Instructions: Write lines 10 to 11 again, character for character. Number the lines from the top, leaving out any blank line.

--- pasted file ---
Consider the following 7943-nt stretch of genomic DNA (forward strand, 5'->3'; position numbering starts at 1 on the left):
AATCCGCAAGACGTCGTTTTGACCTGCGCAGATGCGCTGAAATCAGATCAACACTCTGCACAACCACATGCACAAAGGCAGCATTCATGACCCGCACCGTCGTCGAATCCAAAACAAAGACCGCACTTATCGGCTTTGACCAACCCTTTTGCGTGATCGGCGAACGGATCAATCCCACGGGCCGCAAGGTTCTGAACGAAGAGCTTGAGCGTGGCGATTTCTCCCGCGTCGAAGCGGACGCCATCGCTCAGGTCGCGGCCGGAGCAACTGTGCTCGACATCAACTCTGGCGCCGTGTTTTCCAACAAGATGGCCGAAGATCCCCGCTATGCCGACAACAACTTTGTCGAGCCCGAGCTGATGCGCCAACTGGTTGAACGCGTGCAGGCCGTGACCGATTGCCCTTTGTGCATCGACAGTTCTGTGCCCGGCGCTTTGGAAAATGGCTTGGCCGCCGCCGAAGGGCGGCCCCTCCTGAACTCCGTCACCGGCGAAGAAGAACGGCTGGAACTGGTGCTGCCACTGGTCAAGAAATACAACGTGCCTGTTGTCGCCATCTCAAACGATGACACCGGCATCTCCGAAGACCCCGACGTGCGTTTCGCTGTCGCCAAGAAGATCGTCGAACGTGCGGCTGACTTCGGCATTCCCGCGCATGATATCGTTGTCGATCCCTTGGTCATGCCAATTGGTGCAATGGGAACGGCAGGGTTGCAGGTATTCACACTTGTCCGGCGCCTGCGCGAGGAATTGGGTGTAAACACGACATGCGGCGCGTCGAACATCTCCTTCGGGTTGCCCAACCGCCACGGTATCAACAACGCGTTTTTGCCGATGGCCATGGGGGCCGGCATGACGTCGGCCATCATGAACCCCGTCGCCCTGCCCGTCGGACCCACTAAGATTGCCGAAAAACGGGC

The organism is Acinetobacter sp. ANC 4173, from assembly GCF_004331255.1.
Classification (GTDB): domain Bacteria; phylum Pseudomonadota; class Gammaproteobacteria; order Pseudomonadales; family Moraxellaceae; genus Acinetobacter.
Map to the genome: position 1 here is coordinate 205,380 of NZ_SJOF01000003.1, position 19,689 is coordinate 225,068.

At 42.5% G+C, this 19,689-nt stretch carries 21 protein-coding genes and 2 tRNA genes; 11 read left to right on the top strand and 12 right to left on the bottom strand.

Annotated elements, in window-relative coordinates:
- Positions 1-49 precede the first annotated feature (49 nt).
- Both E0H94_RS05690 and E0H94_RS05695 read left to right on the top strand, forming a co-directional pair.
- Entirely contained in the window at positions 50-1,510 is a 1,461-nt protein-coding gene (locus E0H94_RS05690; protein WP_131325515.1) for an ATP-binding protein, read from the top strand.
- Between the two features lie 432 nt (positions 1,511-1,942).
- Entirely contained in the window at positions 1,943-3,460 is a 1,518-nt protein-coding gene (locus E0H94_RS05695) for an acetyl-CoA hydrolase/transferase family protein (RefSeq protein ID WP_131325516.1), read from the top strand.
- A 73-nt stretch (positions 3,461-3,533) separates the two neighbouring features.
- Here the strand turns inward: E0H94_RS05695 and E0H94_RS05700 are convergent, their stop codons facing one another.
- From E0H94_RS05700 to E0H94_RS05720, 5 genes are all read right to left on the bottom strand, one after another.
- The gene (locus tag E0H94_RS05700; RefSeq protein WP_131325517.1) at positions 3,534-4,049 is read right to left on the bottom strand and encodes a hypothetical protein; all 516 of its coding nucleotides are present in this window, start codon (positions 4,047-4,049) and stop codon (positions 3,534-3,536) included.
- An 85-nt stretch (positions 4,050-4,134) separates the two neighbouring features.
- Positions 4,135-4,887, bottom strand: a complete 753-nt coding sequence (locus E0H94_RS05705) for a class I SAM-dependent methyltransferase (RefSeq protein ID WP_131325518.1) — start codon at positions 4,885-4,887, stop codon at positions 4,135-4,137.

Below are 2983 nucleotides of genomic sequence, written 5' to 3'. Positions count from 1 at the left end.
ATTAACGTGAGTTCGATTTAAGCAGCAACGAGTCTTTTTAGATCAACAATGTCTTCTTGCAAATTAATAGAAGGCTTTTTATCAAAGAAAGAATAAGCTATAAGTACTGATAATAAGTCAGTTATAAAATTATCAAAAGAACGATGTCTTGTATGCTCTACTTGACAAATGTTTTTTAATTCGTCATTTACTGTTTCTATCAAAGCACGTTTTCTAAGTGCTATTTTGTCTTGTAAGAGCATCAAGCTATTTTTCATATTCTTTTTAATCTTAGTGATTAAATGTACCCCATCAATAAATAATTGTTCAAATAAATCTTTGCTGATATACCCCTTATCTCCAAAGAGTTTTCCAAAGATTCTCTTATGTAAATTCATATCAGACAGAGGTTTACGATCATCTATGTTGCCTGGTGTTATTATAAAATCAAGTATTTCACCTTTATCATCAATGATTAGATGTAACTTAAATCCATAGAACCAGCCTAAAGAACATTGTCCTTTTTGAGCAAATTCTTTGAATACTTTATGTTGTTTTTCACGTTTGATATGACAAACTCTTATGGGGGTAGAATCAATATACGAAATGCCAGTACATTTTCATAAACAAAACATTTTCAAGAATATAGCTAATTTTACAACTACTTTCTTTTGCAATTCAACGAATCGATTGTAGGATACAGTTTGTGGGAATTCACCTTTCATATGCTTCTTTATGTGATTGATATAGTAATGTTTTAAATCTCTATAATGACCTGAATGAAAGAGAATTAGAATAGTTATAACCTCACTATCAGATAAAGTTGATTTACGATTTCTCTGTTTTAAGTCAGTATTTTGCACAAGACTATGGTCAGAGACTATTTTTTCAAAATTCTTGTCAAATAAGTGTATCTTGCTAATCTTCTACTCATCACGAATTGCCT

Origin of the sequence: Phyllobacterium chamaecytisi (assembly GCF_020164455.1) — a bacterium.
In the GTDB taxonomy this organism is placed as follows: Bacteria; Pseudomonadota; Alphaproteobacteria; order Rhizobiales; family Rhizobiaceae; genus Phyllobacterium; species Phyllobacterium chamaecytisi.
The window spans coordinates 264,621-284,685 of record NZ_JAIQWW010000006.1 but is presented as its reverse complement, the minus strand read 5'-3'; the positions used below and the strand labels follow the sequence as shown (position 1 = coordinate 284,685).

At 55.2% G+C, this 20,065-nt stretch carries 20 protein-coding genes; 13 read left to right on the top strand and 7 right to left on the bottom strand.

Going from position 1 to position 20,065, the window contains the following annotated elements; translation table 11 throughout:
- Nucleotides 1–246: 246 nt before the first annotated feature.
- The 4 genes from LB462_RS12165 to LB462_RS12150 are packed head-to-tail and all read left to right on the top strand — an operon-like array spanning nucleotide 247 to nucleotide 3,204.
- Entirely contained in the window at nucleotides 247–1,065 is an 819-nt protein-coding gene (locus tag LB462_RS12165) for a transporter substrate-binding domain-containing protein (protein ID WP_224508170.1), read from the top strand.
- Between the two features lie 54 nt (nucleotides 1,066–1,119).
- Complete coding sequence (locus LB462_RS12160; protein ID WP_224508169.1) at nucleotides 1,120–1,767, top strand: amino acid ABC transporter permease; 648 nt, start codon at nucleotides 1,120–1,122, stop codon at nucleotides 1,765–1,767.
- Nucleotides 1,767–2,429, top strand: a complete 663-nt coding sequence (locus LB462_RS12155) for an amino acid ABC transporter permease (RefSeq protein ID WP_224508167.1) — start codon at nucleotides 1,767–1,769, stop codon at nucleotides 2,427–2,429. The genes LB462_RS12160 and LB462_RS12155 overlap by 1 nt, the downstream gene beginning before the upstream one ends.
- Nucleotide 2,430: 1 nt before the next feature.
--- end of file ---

- Entirely contained in the window at positions 50-1,510 is a 1,461-nt protein-coding gene (locus E0H94_RS05690; protein WP_131325515.1) for an ATP-binding protein, read from the top strand.
- Between the two features lie 432 nt (positions 1,511-1,942).